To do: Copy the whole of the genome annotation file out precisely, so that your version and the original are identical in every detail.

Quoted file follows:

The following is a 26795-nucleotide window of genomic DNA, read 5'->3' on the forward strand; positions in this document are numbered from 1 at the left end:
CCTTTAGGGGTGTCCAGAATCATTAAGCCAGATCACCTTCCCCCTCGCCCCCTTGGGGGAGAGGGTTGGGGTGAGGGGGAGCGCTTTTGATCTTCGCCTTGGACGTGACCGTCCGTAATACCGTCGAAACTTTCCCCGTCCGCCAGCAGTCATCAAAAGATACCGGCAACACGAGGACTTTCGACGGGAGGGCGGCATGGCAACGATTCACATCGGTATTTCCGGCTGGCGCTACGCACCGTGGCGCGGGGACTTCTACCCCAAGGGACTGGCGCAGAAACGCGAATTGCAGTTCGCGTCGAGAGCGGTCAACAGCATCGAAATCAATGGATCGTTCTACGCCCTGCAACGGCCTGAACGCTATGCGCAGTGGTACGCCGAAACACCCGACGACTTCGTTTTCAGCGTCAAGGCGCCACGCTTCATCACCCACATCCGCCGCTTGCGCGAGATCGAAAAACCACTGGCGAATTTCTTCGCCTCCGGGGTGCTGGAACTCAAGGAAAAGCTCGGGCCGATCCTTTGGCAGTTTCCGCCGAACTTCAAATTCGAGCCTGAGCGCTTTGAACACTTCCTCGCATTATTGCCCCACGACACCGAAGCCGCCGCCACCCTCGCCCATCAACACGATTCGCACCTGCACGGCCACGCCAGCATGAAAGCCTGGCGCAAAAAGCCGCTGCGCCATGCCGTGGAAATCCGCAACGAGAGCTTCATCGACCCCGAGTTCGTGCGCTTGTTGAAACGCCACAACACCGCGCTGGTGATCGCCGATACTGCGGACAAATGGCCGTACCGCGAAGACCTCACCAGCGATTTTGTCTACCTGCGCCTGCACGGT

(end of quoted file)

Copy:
The following is a 26795-nucleotide window of genomic DNA, read 5'->3' on the forward strand; positions in this document are numbered from 1 at the left end:
CCTTTAGGGGTGTCCAGAATCATTAAGCCAGATCACCTTCCCCCTCGCCCCCTTGGGGGAGAGGGTTGGGGTGAGGGGGAGCGCTTTTGATCTTCGCCTTGGACGTGACCGTCCGTAATACCGTCGAAACTTTCCCCGTCCGCCAGCAGTCATCAAAAGATACCGGCAACACGAGGACTTTCGACGGGAGGGCGGCATGGCAACGATTCACATCGGTATTTCCGGCTGGCGCTACGCACCGTGGCGCGGGGACTTCTACCCCAAGGGACTGGCGCAGAAACGCGAATTGCAGTTCGCGTCGAGAGCGGTCAACAGCATCGAAATCAATGGATCGTTCTACGCCCTGCAACGGCCTGAACGCTATGCGCAGTGGTACGCCGAAACACCCGACGACTTCGTTTTCAGCGTCAAGGCGCCACGCTTCATCACCCACATCCGCCGCTTGCGCGAGATCGAAAAACCACTGGCGAATTTCTTCGCCTCCGGGGTGCTGGAACTCAAGGAAAAGCTCGGGCCGATCCTTTGGCAGTTTCCGCCGAACTTCAAATTCGAGCCTGAGCGCTTTGAACACTTCCTCGCATTATTGCCCCACGACACCGAAGCCGCCGCCACCCTCGCCCATCAACACGATTCGCACCTGCACGGCCACGCCAGCATGAAAGCCTGGCGCAAAAAGCCGCTGCGCCATGCCGTGGAAATCCGCAACGAGAGCTTCATCGACCCCGAGTTCGTGCGCTTGTTGAAACGCCACAACACCGCGCTGGTGATCGCCGATACTGCGGACAAATGGCCGTACCGCGAAGACCTCACCAGCGATTTTGTCTACCTGCGCCTGCACGGT